School Officials, Norgaard Spar Over Restraining Order Request

Attorneys for San Marino school board member Chris Norgaard said this week that a statement filed in court by Superintendent Alex Cherniss is a public smear against the longtime official and also disputed an assertion that Norgaard’s application for a restraining order was untimely.
Norgaard’s request for a temporary restraining order — the second he has filed this month in federal court, after an earlier application was rejected — seeks to allow Norgaard to take part in meetings with the four other school board members to evaluate Cherniss’ job performance, even though Norgaard is now suing all of them for alleged defamation and violations of his civil rights. Norgaard says that he was defamed by the public disclosure of two sexual harassment investigations involving him and that his rights to free speech and association were violated by his being excluded from Cherniss’ evaluation.
Lawyers with Los Angeles-based O’Melveny & Myers, which is representing all of the defendants, filed a motion opposing Norgaard’s bid for a restraining order on Friday, arguing that he waited too long to file the request, that Norgaard cannot show irreparable damage would result from his being barred from the evaluation and that public interest favors the defendants’ actions. The defendants include Cherniss, Assistant Superintendent Linda de la Torre and San Marino Unified School District Board of Education members C. Joseph Chang, Nam Jack, Lisa Link and Shelley Ryan.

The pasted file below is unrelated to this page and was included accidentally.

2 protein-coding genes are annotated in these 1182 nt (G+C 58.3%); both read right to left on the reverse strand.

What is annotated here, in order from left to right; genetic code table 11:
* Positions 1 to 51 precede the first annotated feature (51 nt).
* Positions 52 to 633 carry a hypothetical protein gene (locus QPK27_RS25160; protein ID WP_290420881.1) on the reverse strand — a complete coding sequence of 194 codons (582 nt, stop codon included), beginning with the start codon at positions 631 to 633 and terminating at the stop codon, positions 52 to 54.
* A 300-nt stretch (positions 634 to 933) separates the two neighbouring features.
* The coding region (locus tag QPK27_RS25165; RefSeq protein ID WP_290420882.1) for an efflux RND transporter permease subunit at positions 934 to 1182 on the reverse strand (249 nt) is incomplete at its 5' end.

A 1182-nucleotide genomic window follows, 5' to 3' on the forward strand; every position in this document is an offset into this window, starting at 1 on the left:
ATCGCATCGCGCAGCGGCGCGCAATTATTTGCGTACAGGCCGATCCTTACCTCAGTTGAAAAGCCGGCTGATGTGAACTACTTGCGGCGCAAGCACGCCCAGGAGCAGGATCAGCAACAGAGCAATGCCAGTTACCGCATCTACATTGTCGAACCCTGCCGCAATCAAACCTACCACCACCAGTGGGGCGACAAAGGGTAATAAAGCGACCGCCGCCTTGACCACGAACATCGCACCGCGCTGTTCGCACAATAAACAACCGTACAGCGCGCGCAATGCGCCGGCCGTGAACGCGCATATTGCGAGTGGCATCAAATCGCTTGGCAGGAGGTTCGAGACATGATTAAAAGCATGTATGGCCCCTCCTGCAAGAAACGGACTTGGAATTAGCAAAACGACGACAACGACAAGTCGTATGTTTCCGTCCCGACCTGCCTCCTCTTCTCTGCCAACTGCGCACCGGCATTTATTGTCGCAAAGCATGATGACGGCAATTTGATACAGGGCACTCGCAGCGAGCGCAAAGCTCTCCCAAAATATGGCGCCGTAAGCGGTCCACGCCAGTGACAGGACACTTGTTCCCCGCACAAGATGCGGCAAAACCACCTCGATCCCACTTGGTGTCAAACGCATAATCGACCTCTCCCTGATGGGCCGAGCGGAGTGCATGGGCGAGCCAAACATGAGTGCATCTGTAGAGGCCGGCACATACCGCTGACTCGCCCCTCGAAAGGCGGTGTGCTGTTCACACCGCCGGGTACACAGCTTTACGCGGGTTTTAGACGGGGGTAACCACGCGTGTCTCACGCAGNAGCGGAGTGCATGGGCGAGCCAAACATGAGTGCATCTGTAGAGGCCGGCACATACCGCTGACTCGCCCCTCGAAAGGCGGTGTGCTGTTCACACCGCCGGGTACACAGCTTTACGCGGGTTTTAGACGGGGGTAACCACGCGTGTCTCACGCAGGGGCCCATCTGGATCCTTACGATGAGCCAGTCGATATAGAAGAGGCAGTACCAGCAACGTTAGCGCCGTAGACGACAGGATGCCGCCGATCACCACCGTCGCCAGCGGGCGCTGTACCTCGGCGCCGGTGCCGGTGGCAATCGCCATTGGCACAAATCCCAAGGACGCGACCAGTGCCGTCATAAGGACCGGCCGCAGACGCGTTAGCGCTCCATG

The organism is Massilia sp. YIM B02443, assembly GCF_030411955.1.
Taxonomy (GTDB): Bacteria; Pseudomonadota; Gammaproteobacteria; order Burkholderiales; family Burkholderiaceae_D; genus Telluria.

Cherniss, board president Ryan and vice president Link each filed declarations detailing their stances, with Cherniss including a litany of emails and other documents that for the first time shed light on the timeline of events.
On Monday, Guy Glazier, a lawyer from the L.A. office of Glazier Yee representing Norgaard, filed a response that the delay in filing the first request for a temporary restraining order had more to do with the sudden manner in which the board voted to exclude Norgaard from the evaluation process. U.S. District Judge Fernando Olguin is expected to rule on the second application soon.
Glazier also described the opposition to the application as “long on irrelevant (and further defamatory) allegations” and said the defendants used their statements to “defame, harass, and intimidate Plaintiff by advancing baseless and inadmissible accusations and outright misstatements of fact extraneous and unrelated to Plaintiff’s application for injunctive relief.”
Cherniss’ court filing includes a timeline of the specific allegations that led to an investigation that began in January, copies of several related emails and the results of the first investigation conducted by Nicole Miller & Associates. Portions of the documents have been redacted to exclude names and the specific quotes or descriptions of some messages Norgaard allegedly exchanged.
According to Cherniss, de la Torre, who handles human resources matters for the district, received one written and one spoken complaint in January claiming Norgaard had kissed women on the lips, including during public district events.
Statements and emails in Cherniss’ statement also claim that Norgaard has sent “thousands” of emails and messages to one person in 2010 whose relationship to the district wasn’t made clear and that in 2015, a district employee complained he was sending her routine text messages during off-hours that had no relevance to work.